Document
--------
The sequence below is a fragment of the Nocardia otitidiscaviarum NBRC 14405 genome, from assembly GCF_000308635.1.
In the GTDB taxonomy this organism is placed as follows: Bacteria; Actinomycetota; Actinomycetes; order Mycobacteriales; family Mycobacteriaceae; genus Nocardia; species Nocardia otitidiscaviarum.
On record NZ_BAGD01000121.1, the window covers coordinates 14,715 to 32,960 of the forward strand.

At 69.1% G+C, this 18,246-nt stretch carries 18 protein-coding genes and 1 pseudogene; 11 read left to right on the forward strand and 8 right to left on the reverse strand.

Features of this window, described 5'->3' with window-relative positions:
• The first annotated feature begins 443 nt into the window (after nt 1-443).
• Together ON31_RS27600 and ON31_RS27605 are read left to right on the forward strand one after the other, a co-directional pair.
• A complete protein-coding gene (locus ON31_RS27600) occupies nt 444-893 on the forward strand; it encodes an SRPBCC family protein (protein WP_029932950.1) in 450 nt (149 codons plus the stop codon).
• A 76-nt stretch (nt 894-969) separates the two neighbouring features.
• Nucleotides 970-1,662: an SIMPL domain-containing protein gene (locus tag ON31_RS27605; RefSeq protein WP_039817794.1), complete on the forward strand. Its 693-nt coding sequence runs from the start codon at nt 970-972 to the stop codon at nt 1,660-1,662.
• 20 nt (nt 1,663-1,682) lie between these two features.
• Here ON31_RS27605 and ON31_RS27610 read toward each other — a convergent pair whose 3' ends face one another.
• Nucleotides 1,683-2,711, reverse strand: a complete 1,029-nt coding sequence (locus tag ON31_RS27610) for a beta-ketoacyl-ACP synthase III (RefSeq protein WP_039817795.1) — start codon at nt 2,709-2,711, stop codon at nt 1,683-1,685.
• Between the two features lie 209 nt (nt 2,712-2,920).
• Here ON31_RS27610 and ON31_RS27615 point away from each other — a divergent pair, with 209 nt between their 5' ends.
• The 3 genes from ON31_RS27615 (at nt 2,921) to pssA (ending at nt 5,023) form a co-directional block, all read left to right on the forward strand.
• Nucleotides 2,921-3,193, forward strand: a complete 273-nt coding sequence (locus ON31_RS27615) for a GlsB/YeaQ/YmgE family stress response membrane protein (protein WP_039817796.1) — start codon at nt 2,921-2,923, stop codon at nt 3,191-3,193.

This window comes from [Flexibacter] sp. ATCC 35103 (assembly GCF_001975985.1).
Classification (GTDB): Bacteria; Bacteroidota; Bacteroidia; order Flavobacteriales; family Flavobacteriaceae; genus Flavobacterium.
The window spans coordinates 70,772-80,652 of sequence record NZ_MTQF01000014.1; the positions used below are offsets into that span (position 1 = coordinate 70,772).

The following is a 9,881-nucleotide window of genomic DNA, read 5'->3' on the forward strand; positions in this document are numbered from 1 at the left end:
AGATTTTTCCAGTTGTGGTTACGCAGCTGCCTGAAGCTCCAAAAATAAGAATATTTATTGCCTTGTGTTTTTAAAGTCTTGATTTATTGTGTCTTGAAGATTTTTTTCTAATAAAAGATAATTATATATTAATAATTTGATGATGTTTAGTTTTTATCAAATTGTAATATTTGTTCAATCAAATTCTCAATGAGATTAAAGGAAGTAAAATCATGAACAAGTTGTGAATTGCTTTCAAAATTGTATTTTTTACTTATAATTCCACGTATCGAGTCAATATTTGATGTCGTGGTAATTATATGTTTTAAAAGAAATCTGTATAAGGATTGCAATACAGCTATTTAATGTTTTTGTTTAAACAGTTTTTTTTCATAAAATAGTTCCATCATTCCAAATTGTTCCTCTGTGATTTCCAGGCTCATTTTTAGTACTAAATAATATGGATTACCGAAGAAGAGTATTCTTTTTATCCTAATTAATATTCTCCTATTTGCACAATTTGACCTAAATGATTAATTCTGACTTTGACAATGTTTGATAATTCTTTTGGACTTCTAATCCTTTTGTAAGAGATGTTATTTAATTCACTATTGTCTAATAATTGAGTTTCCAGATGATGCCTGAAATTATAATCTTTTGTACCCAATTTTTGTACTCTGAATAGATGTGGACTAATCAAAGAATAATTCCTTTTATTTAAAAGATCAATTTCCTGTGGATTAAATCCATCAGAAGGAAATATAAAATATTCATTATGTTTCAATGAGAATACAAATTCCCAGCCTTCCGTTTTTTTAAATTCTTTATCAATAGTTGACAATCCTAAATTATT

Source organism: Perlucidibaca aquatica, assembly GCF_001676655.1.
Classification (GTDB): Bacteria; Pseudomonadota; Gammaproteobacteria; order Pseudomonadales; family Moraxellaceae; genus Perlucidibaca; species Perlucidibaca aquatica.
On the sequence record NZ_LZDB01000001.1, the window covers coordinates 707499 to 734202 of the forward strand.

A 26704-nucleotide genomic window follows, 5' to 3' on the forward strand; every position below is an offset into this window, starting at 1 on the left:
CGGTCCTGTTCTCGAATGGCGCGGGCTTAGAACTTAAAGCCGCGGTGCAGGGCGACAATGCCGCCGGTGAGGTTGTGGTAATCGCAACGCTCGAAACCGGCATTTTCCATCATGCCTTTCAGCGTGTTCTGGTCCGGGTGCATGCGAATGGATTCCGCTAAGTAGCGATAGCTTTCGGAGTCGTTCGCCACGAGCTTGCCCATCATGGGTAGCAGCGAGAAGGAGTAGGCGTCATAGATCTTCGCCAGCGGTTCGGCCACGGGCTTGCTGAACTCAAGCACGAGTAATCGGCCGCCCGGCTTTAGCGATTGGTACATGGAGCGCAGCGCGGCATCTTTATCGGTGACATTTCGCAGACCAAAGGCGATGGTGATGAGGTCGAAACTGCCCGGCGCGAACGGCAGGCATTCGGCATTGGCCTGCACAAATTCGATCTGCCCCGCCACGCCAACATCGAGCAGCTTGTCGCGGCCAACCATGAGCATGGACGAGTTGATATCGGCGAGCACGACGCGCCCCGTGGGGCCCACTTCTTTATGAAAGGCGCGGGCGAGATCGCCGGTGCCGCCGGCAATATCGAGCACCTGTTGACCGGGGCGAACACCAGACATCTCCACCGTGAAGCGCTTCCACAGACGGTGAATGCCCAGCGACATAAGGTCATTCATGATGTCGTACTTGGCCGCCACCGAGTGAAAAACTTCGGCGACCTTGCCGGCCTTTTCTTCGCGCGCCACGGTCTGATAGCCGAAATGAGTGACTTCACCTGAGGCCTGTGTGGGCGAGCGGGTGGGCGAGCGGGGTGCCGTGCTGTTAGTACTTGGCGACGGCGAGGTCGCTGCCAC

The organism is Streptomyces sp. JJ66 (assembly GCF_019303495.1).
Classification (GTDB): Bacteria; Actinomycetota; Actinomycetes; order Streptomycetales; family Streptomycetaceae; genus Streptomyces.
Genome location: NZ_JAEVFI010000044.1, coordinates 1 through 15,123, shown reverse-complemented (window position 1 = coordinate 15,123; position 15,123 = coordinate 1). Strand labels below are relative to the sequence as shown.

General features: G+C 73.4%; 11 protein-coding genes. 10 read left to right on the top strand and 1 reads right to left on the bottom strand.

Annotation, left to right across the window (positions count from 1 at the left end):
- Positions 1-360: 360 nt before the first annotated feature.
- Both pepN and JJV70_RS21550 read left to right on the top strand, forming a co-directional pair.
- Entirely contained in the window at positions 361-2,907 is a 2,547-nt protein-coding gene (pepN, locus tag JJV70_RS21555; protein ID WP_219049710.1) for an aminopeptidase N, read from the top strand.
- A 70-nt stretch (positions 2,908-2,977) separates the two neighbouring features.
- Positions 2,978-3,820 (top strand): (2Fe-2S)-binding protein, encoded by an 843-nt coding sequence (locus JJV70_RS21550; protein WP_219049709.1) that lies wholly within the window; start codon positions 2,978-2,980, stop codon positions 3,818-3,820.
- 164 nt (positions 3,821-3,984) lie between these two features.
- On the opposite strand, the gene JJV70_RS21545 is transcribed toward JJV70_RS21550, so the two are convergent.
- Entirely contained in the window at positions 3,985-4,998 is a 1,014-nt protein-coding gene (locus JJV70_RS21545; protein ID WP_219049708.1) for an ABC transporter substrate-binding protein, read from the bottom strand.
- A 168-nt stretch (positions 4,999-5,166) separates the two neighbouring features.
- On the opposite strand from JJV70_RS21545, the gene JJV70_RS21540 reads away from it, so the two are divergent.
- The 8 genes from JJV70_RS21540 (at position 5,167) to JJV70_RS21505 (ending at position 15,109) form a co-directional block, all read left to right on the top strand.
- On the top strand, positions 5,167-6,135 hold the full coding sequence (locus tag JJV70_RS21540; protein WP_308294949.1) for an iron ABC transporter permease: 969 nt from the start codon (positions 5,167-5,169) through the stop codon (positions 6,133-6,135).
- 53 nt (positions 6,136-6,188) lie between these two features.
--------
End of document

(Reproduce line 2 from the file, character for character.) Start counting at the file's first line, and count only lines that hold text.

In the GTDB taxonomy this organism is placed as follows: Bacteria; Actinomycetota; Actinomycetes; order Mycobacteriales; family Mycobacteriaceae; genus Nocardia; species Nocardia otitidiscaviarum.